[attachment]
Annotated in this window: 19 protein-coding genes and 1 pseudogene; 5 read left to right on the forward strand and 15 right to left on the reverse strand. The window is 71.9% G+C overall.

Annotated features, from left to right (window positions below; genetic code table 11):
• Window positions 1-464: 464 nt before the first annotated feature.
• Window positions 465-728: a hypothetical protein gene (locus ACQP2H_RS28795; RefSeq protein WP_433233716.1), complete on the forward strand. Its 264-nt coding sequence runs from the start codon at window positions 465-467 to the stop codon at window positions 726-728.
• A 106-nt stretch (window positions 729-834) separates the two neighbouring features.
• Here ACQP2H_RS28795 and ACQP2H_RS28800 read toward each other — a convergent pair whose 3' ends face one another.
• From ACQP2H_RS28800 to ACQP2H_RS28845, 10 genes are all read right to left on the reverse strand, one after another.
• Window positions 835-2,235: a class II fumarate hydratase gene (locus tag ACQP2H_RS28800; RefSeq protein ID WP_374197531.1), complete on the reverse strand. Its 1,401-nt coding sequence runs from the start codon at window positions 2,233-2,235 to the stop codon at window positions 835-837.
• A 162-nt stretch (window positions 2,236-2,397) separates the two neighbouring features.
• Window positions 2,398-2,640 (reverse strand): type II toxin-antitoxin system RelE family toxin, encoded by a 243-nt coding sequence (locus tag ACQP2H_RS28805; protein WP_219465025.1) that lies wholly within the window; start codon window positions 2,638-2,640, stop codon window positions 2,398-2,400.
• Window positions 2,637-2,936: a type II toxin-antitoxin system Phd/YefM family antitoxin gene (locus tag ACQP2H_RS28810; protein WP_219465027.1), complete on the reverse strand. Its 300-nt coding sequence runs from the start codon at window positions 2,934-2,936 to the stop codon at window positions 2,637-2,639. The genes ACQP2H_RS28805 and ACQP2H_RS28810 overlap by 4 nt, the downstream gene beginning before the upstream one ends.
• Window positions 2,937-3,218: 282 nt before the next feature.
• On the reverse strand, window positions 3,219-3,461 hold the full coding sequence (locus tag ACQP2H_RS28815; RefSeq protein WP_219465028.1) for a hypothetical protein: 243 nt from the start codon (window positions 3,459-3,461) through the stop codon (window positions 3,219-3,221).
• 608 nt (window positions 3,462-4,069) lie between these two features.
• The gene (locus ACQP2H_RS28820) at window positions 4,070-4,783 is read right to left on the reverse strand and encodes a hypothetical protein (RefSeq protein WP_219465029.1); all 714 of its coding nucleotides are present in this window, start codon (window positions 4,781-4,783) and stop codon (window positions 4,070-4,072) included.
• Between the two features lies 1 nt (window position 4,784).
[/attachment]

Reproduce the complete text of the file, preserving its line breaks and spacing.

Annotated in this window: 19 protein-coding genes and 1 pseudogene; 5 read left to right on the forward strand and 15 right to left on the reverse strand. The window is 71.9% G+C overall.

Annotated features, from left to right (window positions below; genetic code table 11):
• Window positions 1-464: 464 nt before the first annotated feature.
• Window positions 465-728: a hypothetical protein gene (locus ACQP2H_RS28795; RefSeq protein WP_433233716.1), complete on the forward strand. Its 264-nt coding sequence runs from the start codon at window positions 465-467 to the stop codon at window positions 726-728.
• A 106-nt stretch (window positions 729-834) separates the two neighbouring features.
• Here ACQP2H_RS28795 and ACQP2H_RS28800 read toward each other — a convergent pair whose 3' ends face one another.
• From ACQP2H_RS28800 to ACQP2H_RS28845, 10 genes are all read right to left on the reverse strand, one after another.
• Window positions 835-2,235: a class II fumarate hydratase gene (locus tag ACQP2H_RS28800; RefSeq protein ID WP_374197531.1), complete on the reverse strand. Its 1,401-nt coding sequence runs from the start codon at window positions 2,233-2,235 to the stop codon at window positions 835-837.
• A 162-nt stretch (window positions 2,236-2,397) separates the two neighbouring features.
• Window positions 2,398-2,640 (reverse strand): type II toxin-antitoxin system RelE family toxin, encoded by a 243-nt coding sequence (locus tag ACQP2H_RS28805; protein WP_219465025.1) that lies wholly within the window; start codon window positions 2,638-2,640, stop codon window positions 2,398-2,400.
• Window positions 2,637-2,936: a type II toxin-antitoxin system Phd/YefM family antitoxin gene (locus tag ACQP2H_RS28810; protein WP_219465027.1), complete on the reverse strand. Its 300-nt coding sequence runs from the start codon at window positions 2,934-2,936 to the stop codon at window positions 2,637-2,639. The genes ACQP2H_RS28805 and ACQP2H_RS28810 overlap by 4 nt, the downstream gene beginning before the upstream one ends.
• Window positions 2,937-3,218: 282 nt before the next feature.
• On the reverse strand, window positions 3,219-3,461 hold the full coding sequence (locus tag ACQP2H_RS28815; RefSeq protein WP_219465028.1) for a hypothetical protein: 243 nt from the start codon (window positions 3,459-3,461) through the stop codon (window positions 3,219-3,221).
• 608 nt (window positions 3,462-4,069) lie between these two features.
• The gene (locus ACQP2H_RS28820) at window positions 4,070-4,783 is read right to left on the reverse strand and encodes a hypothetical protein (RefSeq protein WP_219465029.1); all 714 of its coding nucleotides are present in this window, start codon (window positions 4,781-4,783) and stop codon (window positions 4,070-4,072) included.
• Between the two features lies 1 nt (window position 4,784).